Chamber Music, TCMP - Triangle Chamber Music Presenters Review Print



Kalichstein-Laredo-Robinson Trio: Mozart, Debussy, Danielpour, & Ravel

Christian Steiner

Kalichstein-Laredo-Robinson Trio


Event  Information

Raleigh -- ( Sun., Feb. 12, 2012 )

Raleigh Chamber Music Guild: Kalichstein-Laredo-Robinson Trio
Performed by Joseph Kalichstein, piano, Jaime Laredo, violin, & Sharon Robinson, cello
$25, students $10. -- Fletcher Opera Theater at Duke Energy Center for the Performing Arts , 919/821-2030 , http://www.rcmg.org/ -- 3:00 PM

February 12, 2012 - Raleigh, NC:


It was a breezy and cold afternoon (though sunny) on a frigid weekend, but the reduced crowd of listeners who made their way to the Fletcher Opera Theater at the Progress Energy Center in Raleigh for the performance by the Kalichstein-Laredo-Robinson Trio found a heart-warming reward waiting for them. Featured on the concert was a new commission from American composer Richard Danielpour (of which more below). This was supported jointly by a total of eight organizations nationwide, including the Raleigh Chamber Music Guild, which presented a pre-concert talk with four composers already commissioned by RCMG – Robert Ward, Stephen Jaffe, Allen Anderson, and Penka Kouneva. The wide-ranging discussion included consideration of writing for film, for the opera stage, and even for video games (an area where Kouneva, youngest of the composers represented, has worked extensively).

The concert program by the Kalichstein-Laredo-Robinson Trio (a group with almost 35 years performing together) began with one of three duos that made up the first half, the Mozart Sonata for Violin and Piano in A, K305. This ought rather to have been listed as a sonata for piano with violin, since it belongs to that genre where the piano does most of the work, common in the classical period (a violin sonata, at this time, would have been scored for violin supported by a continuo bass, where only the left hand of the piano is written out, with the right hand improvised - filled in by the performer, and so we hear far fewer of these, since someone must either write out or improvise the part). Such a piece has built-in balance issues (Mozart’s piano would have been much quieter, simply due to its construction), which meant that Jaime Laredo sounded rosiny and rough in tone in the initial allegro in trying to match the grand piano (far from the suavity of his playing in the later works). Joseph Kalichstein coaxed a smooth Mozartean sound from his Bluthner piano, clear and light.

Were I to be truly curmudgeonly, I might suggest that another work from the early 20th-century might have shed more light on the rest of the program. But I won’t.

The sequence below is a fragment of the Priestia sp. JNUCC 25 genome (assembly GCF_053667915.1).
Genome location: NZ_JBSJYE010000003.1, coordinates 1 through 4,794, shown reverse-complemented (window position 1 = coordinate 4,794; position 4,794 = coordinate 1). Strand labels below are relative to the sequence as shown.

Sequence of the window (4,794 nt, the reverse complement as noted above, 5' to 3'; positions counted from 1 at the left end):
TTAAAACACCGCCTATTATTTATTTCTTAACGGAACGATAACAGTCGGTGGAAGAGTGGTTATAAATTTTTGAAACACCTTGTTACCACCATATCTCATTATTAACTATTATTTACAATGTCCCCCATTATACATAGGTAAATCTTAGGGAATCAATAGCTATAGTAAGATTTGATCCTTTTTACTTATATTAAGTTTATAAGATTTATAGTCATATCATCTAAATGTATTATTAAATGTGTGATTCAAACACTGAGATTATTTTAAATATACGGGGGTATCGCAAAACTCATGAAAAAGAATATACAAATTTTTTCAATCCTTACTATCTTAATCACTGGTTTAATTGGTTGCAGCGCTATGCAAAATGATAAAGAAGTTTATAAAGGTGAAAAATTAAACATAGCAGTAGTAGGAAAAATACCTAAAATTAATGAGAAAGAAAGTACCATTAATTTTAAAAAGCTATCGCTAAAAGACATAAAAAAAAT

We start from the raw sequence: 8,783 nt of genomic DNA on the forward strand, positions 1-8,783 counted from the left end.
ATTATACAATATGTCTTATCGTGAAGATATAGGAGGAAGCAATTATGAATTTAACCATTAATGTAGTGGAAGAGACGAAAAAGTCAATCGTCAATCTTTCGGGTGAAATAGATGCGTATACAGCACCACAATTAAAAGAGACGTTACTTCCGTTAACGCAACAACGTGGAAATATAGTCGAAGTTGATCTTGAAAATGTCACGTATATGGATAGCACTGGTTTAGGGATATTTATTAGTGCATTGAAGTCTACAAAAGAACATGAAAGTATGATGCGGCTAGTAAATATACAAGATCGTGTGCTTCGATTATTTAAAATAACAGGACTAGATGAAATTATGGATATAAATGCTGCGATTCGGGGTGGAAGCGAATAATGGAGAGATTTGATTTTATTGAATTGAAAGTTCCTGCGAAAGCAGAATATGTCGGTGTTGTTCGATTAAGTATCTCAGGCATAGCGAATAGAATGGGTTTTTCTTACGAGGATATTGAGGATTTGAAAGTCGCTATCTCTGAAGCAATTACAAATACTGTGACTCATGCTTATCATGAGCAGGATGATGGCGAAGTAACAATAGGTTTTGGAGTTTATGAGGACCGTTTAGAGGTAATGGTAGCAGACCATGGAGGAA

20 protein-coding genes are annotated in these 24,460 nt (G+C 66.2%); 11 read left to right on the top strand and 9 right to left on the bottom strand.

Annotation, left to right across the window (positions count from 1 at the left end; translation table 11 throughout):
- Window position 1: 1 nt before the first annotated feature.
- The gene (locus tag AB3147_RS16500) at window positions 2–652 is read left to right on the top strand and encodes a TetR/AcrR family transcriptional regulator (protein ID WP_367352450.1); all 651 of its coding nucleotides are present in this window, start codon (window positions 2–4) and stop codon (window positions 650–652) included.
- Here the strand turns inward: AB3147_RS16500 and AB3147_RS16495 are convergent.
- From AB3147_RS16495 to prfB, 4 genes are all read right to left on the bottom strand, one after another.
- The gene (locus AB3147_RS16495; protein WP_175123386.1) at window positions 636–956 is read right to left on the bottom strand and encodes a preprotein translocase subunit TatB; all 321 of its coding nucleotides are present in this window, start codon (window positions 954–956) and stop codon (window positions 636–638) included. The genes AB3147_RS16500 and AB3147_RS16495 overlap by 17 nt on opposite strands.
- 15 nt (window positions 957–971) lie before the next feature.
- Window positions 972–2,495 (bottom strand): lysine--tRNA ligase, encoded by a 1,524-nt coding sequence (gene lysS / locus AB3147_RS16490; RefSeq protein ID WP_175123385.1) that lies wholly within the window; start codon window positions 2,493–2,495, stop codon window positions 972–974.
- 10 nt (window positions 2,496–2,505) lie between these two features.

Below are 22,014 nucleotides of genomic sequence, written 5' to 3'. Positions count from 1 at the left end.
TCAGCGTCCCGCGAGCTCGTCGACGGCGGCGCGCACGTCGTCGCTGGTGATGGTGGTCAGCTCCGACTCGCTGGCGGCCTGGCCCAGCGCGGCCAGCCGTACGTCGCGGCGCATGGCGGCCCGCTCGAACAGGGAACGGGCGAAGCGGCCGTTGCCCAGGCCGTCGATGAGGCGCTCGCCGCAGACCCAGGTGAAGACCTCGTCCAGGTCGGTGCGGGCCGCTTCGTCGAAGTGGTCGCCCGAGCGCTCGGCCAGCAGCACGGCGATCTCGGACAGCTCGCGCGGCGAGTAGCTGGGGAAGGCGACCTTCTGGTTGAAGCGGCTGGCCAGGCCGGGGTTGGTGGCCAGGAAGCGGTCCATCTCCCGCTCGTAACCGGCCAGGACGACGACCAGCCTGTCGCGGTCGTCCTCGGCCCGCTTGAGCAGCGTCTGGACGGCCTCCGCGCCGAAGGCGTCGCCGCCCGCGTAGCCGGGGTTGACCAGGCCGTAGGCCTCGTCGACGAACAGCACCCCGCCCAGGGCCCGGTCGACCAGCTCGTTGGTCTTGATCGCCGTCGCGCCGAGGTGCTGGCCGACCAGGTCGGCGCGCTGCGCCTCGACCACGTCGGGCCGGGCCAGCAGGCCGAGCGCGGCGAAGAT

Next up was a duo, the Sonata for Cello and Piano (1915), a rather late and unfamiliar work by Claude Debussy, from close to the end of his life, and not surprisingly, a rather elegiac tone, with writing recalling the books of Preludes from only a few years earlier (1909-1913). A perhaps more-than-usually loose structure made the narrative a little difficult to follow. The performers - Sharon Robinson, former cellist of the Ciompi Quartet, and Kalichstein - displayed both admirable rhythmic freedom and connection, particularly in the central Serenade.

For me the high point of the program came with the commission, Inventions on a Marriage, from Richard Danielpour (b.1956), written to celebrate the 35th anniversary of Sharon Robinson and Jaime Laredo, with seven movements imagining moments that might take place in the life of any married couple, and charmingly explained prior to the performance by Robinson and Laredo (Mirror image – Heroics – As you were sleeping – Argument – Reconciliation – Celebration – Good Night). Indeed, these seven vignettes were probably moments that most listeners could easily identify with, and they were represented in language that was neither over-modern and inaccessible on the one hand, nor tiresomely clichéd, on the other, but just right – beautiful, warm, wry, real, reassuring, and given a performance that brought across all the rich nuance in the work, which will certainly soon join the repertoire. Perfection!

After intermission, the trio presented a work whose dimensions virtually matched those of the three on the first half, the Ravel Trio in A minor (1914), about a half-hour in length. Once more, the first movement was elegiac in tone (I suppose there was something about that moment at the beginning of the War to End All Wars that elicited such feelings). It was followed by a sort of scherzo (a Pantoum, or poetic form from Malaysia), and a passacaille (a 17th-century repeating ground bass in 3/2), leading to what sounded like the fluttering of birds' (or angels’) wings to announce the finale.

The excellent playing by the trio meant that they were rewarded by a warm ovation from the listeners; they played a lovely arrangement (by Andy Stein) of “Summertime” to warm us up before facing the winter breezes.